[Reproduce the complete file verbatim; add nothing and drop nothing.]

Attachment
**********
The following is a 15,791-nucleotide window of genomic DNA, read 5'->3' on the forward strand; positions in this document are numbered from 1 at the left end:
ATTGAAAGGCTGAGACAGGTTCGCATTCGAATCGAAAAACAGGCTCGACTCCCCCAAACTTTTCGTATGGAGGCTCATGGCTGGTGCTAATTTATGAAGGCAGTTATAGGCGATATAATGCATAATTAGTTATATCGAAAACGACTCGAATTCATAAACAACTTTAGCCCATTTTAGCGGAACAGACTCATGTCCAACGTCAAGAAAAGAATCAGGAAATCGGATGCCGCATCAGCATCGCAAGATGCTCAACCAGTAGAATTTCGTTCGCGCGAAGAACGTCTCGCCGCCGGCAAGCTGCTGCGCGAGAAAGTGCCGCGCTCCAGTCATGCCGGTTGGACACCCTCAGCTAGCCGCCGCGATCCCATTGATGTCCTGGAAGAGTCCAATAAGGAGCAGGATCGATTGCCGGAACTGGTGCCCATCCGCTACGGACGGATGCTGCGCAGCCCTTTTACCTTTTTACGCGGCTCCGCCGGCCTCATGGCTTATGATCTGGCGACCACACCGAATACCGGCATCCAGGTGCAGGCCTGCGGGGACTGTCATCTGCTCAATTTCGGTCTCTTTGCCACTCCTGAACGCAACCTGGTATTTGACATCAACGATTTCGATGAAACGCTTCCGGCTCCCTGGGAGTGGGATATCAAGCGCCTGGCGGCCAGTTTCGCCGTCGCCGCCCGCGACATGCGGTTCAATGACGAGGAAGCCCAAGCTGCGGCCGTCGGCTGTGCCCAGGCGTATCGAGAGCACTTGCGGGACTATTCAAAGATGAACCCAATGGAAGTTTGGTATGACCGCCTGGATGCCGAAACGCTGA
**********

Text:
The following is a 15,791-nucleotide window of genomic DNA, read 5'->3' on the forward strand; positions in this document are numbered from 1 at the left end:
ATTGAAAGGCTGAGACAGGTTCGCATTCGAATCGAAAAACAGGCTCGACTCCCCCAAACTTTTCGTATGGAGGCTCATGGCTGGTGCTAATTTATGAAGGCAGTTATAGGCGATATAATGCATAATTAGTTATATCGAAAACGACTCGAATTCATAAACAACTTTAGCCCATTTTAGCGGAACAGACTCATGTCCAACGTCAAGAAAAGAATCAGGAAATCGGATGCCGCATCAGCATCGCAAGATGCTCAACCAGTAGAATTTCGTTCGCGCGAAGAACGTCTCGCCGCCGGCAAGCTGCTGCGCGAGAAAGTGCCGCGCTCCAGTCATGCCGGTTGGACACCCTCAGCTAGCCGCCGCGATCCCATTGATGTCCTGGAAGAGTCCAATAAGGAGCAGGATCGATTGCCGGAACTGGTGCCCATCCGCTACGGACGGATGCTGCGCAGCCCTTTTACCTTTTTACGCGGCTCCGCCGGCCTCATGGCTTATGATCTGGCGACCACACCGAATACCGGCATCCAGGTGCAGGCCTGCGGGGACTGTCATCTGCTCAATTTCGGTCTCTTTGCCACTCCTGAACGCAACCTGGTATTTGACATCAACGATTTCGATGAAACGCTTCCGGCTCCCTGGGAGTGGGATATCAAGCGCCTGGCGGCCAGTTTCGCCGTCGCCGCCCGCGACATGCGGTTCAATGACGAGGAAGCCCAAGCTGCGGCCGTCGGCTGTGCCCAGGCGTATCGAGAGCACTTGCGGGACTATTCAAAGATGAACCCAATGGAAGTTTGGTATGACCGCCTGGATGCCGAAACGCTGA